Having joined Cicero/amo as the Head of FinTech in April 2021, the last month has seen a flurry of activity for the UK’s Financial Technology sector.
We’ve seen the publication of the Kalifa Review into UK FinTech, the UK Listings Review chaired by Lord Hill, and a number of announcements following UK FinTech Week, of which a non-exhaustive list includes HMT Treasury / Bank of England’s taskforce on digital currencies, the Financial Conduct Authority’s (FCA) Regulatory ‘Scalebox’, and the UK Department for International Trade’s (DIT) FinTech Export Academy and FinTech Champions Scheme.
Of course not everything has been rosy, as the shadow of the Greensill scandal (to some arguably a FinTech firm, and to others not), looms large – having since spawned several independent and parliamentary inquiries into the role of “secret lobbying” at the heart of Government. So where does all this leave the UK’s FinTech sector moving forward?
Following Chancellor Rishi Sunak’s written ministerial statement in response to the Kalifa Review, it’s clear the Government sees the sector as the future for financial services, and one which is more open, greener, and technologically advanced. However, for FinTech to be a key component of this future much still needs to be done.
On capital raising, whilst UK FinTech continues to punch above its weight having secured £2bn across 117 deals in Q1 2021, there remains a £2bn annual growth funding gap which risks FinTechs scaling their operations elsewhere. Whilst the Kalifa Review recommends a £1bn FinTech Growth Fund deployed over 5 years, this would cover only approximately 10% of the total funding gap. As such, we need to think about the entire funding life cycle, with a view that whilst private market intervention will help, it is equally important to ensure the path towards IPO remains flexible, and internationally comparable for scalable FinTechs. On this, the Listings Review and the FCA’s consultation paper on special purpose acquisition companies (SPACs) will be instrumental.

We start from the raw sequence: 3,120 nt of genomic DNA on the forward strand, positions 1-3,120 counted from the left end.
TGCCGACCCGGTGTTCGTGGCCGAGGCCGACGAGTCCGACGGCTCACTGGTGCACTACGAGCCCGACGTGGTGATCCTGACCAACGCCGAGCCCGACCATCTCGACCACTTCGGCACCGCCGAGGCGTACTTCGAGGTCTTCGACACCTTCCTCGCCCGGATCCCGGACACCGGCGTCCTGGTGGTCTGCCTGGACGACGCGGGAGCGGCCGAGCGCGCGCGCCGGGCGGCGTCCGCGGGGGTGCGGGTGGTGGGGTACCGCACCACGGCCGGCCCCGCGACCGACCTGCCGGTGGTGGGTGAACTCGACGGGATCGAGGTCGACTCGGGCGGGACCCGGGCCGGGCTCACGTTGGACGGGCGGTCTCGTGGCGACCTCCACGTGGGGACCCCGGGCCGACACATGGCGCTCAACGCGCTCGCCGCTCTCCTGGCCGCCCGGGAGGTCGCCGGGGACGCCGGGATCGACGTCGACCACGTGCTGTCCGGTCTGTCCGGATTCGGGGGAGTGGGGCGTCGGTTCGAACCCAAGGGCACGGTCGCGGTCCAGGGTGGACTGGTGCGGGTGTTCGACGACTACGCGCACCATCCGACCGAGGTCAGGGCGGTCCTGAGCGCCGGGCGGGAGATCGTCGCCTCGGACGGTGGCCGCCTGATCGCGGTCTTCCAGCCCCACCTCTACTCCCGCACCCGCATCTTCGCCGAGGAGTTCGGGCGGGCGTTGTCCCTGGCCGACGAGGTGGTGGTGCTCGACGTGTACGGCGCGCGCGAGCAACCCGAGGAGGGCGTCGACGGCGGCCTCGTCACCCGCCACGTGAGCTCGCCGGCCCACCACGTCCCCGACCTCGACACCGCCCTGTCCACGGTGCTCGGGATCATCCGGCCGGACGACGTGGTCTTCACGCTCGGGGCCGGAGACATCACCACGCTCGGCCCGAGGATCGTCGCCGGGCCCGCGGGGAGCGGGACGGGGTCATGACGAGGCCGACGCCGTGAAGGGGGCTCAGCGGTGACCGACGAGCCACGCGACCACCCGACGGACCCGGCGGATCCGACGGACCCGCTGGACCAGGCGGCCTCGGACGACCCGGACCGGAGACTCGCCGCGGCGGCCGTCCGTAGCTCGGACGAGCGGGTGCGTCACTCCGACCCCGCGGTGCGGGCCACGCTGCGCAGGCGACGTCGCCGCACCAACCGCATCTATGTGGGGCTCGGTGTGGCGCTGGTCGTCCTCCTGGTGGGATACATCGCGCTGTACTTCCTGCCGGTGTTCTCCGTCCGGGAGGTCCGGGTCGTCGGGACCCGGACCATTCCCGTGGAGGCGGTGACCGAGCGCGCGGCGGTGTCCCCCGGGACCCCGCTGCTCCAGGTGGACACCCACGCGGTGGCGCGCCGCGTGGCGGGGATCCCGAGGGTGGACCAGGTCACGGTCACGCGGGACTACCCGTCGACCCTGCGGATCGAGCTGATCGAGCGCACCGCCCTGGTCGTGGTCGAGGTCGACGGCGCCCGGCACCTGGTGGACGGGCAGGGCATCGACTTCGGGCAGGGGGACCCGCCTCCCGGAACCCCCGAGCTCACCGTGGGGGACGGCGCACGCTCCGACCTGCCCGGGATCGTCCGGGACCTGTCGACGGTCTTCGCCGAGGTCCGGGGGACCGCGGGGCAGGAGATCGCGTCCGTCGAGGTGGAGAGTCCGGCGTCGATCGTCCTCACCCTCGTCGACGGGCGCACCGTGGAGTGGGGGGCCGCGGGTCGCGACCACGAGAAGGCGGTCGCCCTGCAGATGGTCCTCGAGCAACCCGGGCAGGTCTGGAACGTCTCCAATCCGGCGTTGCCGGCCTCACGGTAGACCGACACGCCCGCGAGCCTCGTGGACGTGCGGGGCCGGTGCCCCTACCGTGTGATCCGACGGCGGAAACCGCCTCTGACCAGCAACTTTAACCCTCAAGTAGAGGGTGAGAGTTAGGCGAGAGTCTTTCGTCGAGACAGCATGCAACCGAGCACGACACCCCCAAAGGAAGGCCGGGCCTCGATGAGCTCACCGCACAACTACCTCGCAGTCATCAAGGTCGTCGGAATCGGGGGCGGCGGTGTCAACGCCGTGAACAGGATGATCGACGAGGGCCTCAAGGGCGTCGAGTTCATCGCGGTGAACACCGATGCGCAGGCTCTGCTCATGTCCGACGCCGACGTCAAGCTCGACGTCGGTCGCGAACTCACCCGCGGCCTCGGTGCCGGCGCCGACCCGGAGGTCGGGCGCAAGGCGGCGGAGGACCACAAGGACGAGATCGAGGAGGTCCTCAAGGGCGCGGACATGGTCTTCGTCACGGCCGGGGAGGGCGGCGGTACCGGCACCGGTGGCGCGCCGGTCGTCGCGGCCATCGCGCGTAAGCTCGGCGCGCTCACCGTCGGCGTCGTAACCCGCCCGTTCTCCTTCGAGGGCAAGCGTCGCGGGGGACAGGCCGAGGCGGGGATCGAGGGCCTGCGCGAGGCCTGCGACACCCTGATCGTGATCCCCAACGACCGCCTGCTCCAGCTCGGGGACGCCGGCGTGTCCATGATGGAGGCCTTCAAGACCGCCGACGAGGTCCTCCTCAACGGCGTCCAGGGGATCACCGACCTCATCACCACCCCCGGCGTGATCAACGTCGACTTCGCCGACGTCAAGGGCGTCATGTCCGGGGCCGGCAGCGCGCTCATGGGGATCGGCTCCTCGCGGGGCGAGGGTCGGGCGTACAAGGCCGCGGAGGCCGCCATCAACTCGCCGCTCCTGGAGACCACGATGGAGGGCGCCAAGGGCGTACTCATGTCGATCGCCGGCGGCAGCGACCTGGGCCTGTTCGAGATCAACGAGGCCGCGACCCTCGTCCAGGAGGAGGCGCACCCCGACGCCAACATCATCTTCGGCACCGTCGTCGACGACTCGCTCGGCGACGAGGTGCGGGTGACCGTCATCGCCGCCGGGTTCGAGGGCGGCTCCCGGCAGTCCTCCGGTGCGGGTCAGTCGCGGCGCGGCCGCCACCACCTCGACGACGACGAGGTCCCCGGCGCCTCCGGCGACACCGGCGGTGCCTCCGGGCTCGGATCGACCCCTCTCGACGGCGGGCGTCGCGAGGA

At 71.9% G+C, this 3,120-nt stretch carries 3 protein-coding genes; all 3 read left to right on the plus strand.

Looking at talent and skills, a perennial issue facing FinTechs has been the depth and diversity of its talent base. As June Angelides MBE, Principal at Samos Investments noted during UK FinTech Week “female founded FinTechs account for only 17% of the UK’s total venture capital investment in FinTech” and black founders have been found to systematically lack access to networks, or institutional investors. Accordingly, it will be important to engage earlier in the career pipeline to ensure there is equality of progression and continue to encourage diversity in STEM roles. Added to this is a lack of role of data – from drop-out rates for different subjects, to understanding and benchmarking the socio-economic background of senior leadership. In summary, it’s hard to have a vision for where the UK should aim tomorrow without first knowing where we are today.
And finally, as several commentators have suggested, it is very possible that COVID-19 has acted as a digital accelerant for broader financial inclusion. Whilst there are still one million people in the UK without a bank account, within the first month of COVID-19 6m people downloaded a banking app for the first time.
As such, as the UK starts to provide a roadmap for policy drivers such as Digital ID, cross-regulatory sandboxes, and the transition to Open Finance much remains to be written for the future of the UK’s Financial Technology sector.
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